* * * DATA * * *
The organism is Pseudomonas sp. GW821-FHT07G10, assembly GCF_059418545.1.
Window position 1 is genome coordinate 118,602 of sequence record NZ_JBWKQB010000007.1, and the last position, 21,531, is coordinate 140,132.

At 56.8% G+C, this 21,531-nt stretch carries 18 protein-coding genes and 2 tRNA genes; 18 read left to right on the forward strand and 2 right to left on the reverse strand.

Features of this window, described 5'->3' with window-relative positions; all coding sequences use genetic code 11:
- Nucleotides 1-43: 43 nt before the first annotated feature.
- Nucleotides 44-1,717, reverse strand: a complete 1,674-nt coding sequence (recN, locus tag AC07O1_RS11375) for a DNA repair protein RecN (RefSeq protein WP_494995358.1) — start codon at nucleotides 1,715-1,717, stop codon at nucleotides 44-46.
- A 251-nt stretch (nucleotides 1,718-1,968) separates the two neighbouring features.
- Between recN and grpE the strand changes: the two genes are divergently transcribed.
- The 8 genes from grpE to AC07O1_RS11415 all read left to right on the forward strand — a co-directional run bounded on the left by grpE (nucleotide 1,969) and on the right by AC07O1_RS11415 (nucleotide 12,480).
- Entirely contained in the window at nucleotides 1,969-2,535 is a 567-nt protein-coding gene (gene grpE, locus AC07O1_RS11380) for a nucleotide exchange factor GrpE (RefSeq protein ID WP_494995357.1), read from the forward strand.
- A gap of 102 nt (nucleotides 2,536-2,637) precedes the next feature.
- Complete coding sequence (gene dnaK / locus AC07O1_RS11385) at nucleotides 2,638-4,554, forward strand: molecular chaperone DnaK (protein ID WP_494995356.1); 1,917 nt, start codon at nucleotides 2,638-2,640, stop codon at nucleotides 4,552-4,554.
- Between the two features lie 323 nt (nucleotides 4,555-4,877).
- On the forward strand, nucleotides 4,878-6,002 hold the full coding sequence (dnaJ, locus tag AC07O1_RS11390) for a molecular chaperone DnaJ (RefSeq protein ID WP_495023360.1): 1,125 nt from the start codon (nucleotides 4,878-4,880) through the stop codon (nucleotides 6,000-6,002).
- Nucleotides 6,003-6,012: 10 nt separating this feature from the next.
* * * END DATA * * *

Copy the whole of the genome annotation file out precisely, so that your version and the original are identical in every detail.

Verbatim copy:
The organism is Pseudomonas sp. GW821-FHT07G10, assembly GCF_059418545.1.
Window position 1 is genome coordinate 118,602 of sequence record NZ_JBWKQB010000007.1, and the last position, 21,531, is coordinate 140,132.

At 56.8% G+C, this 21,531-nt stretch carries 18 protein-coding genes and 2 tRNA genes; 18 read left to right on the forward strand and 2 right to left on the reverse strand.

Features of this window, described 5'->3' with window-relative positions; all coding sequences use genetic code 11:
- Nucleotides 1-43: 43 nt before the first annotated feature.
- Nucleotides 44-1,717, reverse strand: a complete 1,674-nt coding sequence (recN, locus tag AC07O1_RS11375) for a DNA repair protein RecN (RefSeq protein WP_494995358.1) — start codon at nucleotides 1,715-1,717, stop codon at nucleotides 44-46.
- A 251-nt stretch (nucleotides 1,718-1,968) separates the two neighbouring features.
- Between recN and grpE the strand changes: the two genes are divergently transcribed.
- The 8 genes from grpE to AC07O1_RS11415 all read left to right on the forward strand — a co-directional run bounded on the left by grpE (nucleotide 1,969) and on the right by AC07O1_RS11415 (nucleotide 12,480).
- Entirely contained in the window at nucleotides 1,969-2,535 is a 567-nt protein-coding gene (gene grpE, locus AC07O1_RS11380) for a nucleotide exchange factor GrpE (RefSeq protein ID WP_494995357.1), read from the forward strand.
- A gap of 102 nt (nucleotides 2,536-2,637) precedes the next feature.
- Complete coding sequence (gene dnaK / locus AC07O1_RS11385) at nucleotides 2,638-4,554, forward strand: molecular chaperone DnaK (protein ID WP_494995356.1); 1,917 nt, start codon at nucleotides 2,638-2,640, stop codon at nucleotides 4,552-4,554.
- Between the two features lie 323 nt (nucleotides 4,555-4,877).
- On the forward strand, nucleotides 4,878-6,002 hold the full coding sequence (dnaJ, locus tag AC07O1_RS11390) for a molecular chaperone DnaJ (RefSeq protein ID WP_495023360.1): 1,125 nt from the start codon (nucleotides 4,878-4,880) through the stop codon (nucleotides 6,000-6,002).
- Nucleotides 6,003-6,012: 10 nt separating this feature from the next.